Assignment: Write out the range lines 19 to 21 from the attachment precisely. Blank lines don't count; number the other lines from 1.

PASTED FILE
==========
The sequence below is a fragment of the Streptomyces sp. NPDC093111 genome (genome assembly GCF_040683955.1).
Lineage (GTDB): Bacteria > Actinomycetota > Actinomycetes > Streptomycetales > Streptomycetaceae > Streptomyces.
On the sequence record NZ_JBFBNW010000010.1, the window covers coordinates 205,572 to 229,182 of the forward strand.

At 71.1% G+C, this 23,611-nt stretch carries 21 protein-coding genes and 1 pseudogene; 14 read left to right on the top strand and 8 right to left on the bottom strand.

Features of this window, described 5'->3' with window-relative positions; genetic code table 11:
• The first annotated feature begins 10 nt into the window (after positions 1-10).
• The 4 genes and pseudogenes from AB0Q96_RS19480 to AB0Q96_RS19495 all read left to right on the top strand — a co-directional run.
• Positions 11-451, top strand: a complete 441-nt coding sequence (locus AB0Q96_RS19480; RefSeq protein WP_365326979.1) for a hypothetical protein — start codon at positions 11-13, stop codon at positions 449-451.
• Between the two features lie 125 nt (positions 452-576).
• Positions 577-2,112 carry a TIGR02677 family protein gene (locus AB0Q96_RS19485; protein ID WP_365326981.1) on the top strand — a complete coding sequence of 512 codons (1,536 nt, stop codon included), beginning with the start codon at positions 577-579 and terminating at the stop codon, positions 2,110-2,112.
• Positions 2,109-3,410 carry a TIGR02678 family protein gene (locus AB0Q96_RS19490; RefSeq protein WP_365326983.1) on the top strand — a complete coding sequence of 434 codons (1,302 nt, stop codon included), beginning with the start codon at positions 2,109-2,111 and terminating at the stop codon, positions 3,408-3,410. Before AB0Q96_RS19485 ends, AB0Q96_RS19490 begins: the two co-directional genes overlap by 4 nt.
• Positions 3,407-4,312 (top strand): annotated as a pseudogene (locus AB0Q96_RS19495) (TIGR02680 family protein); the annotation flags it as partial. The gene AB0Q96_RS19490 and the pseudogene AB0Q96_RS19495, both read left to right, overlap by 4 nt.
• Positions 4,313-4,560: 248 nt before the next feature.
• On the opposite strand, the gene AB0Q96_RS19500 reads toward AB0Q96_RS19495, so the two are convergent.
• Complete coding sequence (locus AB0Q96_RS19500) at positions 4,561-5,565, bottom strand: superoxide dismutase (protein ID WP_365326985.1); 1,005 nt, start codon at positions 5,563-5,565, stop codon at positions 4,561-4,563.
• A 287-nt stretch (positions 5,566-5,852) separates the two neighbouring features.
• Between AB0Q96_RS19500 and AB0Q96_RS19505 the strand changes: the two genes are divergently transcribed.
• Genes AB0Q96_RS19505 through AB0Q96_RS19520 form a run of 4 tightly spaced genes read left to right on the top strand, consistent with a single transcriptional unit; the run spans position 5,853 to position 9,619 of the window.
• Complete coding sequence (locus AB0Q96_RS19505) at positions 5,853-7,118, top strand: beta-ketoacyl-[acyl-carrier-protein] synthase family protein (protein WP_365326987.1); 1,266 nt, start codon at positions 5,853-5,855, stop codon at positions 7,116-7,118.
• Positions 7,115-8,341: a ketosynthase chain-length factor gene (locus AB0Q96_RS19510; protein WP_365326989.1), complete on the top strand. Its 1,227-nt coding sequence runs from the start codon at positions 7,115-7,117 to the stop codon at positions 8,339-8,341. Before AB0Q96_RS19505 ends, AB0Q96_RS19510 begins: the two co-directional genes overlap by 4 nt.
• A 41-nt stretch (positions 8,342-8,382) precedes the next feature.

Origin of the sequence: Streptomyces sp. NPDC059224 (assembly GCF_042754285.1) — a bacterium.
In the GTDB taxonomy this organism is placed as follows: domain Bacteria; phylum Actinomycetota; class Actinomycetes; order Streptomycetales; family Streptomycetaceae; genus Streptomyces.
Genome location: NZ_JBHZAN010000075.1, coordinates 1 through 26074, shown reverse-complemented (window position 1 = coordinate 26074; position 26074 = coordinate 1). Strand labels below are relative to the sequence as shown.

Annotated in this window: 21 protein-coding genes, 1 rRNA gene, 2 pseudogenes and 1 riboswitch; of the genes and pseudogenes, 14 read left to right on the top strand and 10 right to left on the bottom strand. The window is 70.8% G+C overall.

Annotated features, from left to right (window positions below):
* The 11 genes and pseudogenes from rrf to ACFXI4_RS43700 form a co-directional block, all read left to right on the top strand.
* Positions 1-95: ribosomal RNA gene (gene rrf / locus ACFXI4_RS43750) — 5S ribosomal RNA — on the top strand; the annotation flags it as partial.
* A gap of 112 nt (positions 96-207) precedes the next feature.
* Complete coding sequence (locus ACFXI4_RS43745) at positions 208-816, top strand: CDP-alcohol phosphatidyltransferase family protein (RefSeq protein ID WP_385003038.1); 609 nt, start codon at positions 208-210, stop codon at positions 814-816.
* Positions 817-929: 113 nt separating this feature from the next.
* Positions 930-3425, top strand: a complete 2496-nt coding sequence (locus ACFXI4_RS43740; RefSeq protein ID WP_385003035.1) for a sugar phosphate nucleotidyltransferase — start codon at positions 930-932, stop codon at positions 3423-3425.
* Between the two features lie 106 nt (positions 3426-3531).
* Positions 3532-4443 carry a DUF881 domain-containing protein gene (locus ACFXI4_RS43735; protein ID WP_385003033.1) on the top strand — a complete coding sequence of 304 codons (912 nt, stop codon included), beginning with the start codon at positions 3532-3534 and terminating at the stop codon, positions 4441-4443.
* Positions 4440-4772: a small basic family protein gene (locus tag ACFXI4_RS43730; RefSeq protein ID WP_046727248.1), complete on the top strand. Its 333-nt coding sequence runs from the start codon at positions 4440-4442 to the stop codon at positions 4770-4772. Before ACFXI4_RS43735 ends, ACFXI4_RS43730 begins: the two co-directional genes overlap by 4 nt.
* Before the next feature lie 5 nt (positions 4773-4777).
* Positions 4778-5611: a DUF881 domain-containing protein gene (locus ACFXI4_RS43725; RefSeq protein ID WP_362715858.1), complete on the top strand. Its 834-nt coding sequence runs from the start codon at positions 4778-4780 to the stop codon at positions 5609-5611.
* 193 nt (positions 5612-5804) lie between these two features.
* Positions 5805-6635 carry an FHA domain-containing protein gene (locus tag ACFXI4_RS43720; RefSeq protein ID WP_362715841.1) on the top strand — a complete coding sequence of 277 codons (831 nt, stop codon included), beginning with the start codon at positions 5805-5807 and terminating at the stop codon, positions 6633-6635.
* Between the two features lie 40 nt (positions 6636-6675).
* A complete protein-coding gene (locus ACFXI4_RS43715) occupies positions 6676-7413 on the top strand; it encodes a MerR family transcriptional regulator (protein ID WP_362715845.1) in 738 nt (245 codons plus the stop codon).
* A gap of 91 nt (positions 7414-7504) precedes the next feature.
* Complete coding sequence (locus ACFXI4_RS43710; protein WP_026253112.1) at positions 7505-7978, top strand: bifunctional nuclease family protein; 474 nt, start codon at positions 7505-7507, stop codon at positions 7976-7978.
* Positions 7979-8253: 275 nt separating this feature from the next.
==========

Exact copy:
• Complete coding sequence (locus AB0Q96_RS19505) at positions 5,853-7,118, top strand: beta-ketoacyl-[acyl-carrier-protein] synthase family protein (protein WP_365326987.1); 1,266 nt, start codon at positions 5,853-5,855, stop codon at positions 7,116-7,118.
• Positions 7,115-8,341: a ketosynthase chain-length factor gene (locus AB0Q96_RS19510; protein WP_365326989.1), complete on the top strand. Its 1,227-nt coding sequence runs from the start codon at positions 7,115-7,117 to the stop codon at positions 8,339-8,341. Before AB0Q96_RS19505 ends, AB0Q96_RS19510 begins: the two co-directional genes overlap by 4 nt.
• A 41-nt stretch (positions 8,342-8,382) precedes the next feature.